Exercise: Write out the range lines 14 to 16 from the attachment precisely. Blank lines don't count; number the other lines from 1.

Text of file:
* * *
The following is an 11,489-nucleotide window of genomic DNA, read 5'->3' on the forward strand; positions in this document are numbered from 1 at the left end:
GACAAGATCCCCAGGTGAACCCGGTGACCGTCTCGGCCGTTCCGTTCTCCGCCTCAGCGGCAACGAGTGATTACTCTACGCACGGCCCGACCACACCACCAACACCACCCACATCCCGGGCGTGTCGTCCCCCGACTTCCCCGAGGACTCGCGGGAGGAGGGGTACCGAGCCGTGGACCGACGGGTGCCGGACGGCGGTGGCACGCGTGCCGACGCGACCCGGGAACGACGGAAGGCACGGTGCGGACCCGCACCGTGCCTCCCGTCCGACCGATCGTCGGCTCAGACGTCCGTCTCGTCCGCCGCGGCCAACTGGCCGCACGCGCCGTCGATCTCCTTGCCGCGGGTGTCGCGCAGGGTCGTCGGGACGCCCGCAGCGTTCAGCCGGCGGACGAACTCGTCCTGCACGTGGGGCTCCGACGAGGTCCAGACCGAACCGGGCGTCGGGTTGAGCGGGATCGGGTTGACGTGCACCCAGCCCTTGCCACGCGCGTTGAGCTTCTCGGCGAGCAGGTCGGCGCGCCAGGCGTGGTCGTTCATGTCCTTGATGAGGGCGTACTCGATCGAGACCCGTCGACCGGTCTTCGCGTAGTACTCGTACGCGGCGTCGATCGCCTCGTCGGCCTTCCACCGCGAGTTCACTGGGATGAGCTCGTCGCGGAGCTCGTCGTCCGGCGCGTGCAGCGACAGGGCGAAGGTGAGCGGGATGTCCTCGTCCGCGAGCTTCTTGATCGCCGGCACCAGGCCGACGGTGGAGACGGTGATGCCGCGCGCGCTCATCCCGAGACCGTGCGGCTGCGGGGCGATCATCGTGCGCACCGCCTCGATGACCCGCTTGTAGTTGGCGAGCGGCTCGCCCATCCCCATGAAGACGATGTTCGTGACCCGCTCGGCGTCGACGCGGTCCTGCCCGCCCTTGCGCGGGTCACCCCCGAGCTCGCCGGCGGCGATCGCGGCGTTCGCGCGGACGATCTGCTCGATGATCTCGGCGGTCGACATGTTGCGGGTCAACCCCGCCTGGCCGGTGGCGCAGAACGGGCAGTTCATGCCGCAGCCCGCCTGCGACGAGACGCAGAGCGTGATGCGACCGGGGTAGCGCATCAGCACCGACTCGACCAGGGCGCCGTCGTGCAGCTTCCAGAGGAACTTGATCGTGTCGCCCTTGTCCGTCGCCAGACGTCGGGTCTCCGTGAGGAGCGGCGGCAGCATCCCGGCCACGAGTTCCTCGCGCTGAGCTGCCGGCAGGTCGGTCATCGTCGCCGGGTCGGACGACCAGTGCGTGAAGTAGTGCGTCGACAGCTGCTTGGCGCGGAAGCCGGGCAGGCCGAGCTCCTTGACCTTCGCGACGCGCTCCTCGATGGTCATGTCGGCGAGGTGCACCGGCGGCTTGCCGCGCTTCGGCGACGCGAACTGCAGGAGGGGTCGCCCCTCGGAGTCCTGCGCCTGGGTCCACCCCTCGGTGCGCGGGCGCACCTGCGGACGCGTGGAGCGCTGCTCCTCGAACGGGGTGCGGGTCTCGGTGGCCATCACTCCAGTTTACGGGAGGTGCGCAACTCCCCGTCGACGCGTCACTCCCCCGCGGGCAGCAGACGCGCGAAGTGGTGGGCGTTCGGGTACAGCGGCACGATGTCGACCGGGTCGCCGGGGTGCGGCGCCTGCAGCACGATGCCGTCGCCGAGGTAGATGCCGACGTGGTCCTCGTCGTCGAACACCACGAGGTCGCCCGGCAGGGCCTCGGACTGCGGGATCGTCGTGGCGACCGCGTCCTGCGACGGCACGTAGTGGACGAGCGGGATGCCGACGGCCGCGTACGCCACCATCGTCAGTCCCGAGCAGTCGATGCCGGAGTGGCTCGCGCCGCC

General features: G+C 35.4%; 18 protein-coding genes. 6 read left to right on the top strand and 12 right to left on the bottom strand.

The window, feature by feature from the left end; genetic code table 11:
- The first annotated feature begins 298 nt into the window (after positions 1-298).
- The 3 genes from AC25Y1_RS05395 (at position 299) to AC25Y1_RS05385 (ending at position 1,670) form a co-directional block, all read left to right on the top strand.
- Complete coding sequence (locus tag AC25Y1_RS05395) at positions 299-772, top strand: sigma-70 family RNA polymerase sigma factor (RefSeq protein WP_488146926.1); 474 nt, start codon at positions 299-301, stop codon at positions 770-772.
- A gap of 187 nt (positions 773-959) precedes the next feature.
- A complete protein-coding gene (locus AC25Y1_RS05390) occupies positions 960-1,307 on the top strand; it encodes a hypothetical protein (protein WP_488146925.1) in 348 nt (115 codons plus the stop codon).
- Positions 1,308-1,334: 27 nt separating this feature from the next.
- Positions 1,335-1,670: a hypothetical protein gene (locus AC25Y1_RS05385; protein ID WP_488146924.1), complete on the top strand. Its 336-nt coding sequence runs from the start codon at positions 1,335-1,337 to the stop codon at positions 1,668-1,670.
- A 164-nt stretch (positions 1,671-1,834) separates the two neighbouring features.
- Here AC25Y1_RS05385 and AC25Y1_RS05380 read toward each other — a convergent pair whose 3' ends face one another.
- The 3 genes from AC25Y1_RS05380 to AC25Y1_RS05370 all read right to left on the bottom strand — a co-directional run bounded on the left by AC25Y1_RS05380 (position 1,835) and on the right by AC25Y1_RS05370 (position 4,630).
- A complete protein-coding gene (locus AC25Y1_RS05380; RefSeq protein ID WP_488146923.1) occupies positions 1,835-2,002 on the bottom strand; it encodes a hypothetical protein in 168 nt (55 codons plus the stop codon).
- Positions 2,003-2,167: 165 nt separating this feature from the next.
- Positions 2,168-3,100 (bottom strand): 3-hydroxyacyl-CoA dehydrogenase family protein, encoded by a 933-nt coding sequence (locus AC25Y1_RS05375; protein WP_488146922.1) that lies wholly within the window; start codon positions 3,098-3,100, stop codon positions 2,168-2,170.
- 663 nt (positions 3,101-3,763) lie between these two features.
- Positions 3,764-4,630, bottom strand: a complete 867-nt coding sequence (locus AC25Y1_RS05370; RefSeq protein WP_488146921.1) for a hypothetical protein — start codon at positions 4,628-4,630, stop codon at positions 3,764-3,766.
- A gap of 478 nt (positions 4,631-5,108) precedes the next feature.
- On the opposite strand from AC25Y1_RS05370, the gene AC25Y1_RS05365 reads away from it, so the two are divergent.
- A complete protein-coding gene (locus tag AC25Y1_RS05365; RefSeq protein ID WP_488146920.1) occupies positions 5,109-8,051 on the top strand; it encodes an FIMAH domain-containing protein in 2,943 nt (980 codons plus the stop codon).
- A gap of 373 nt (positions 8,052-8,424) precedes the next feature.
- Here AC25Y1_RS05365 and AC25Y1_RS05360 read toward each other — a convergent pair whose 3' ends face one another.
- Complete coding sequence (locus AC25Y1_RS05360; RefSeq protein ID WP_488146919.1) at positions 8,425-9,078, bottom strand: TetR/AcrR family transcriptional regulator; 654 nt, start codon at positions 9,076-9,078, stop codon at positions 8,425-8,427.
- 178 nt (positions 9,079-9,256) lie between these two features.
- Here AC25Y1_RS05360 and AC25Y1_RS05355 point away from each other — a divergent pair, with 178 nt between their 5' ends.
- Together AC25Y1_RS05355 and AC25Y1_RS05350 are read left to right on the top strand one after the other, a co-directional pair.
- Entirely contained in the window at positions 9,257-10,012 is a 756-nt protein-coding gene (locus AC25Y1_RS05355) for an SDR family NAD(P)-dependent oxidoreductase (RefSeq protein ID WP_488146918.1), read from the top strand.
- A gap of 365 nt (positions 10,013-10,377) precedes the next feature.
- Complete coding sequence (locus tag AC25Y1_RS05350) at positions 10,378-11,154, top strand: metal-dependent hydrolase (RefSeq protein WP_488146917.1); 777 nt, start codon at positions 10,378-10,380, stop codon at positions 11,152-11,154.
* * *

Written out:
- The 3 genes from AC25Y1_RS05380 to AC25Y1_RS05370 all read right to left on the bottom strand — a co-directional run bounded on the left by AC25Y1_RS05380 (position 1,835) and on the right by AC25Y1_RS05370 (position 4,630).
- A complete protein-coding gene (locus AC25Y1_RS05380; RefSeq protein ID WP_488146923.1) occupies positions 1,835-2,002 on the bottom strand; it encodes a hypothetical protein in 168 nt (55 codons plus the stop codon).
- Positions 2,003-2,167: 165 nt separating this feature from the next.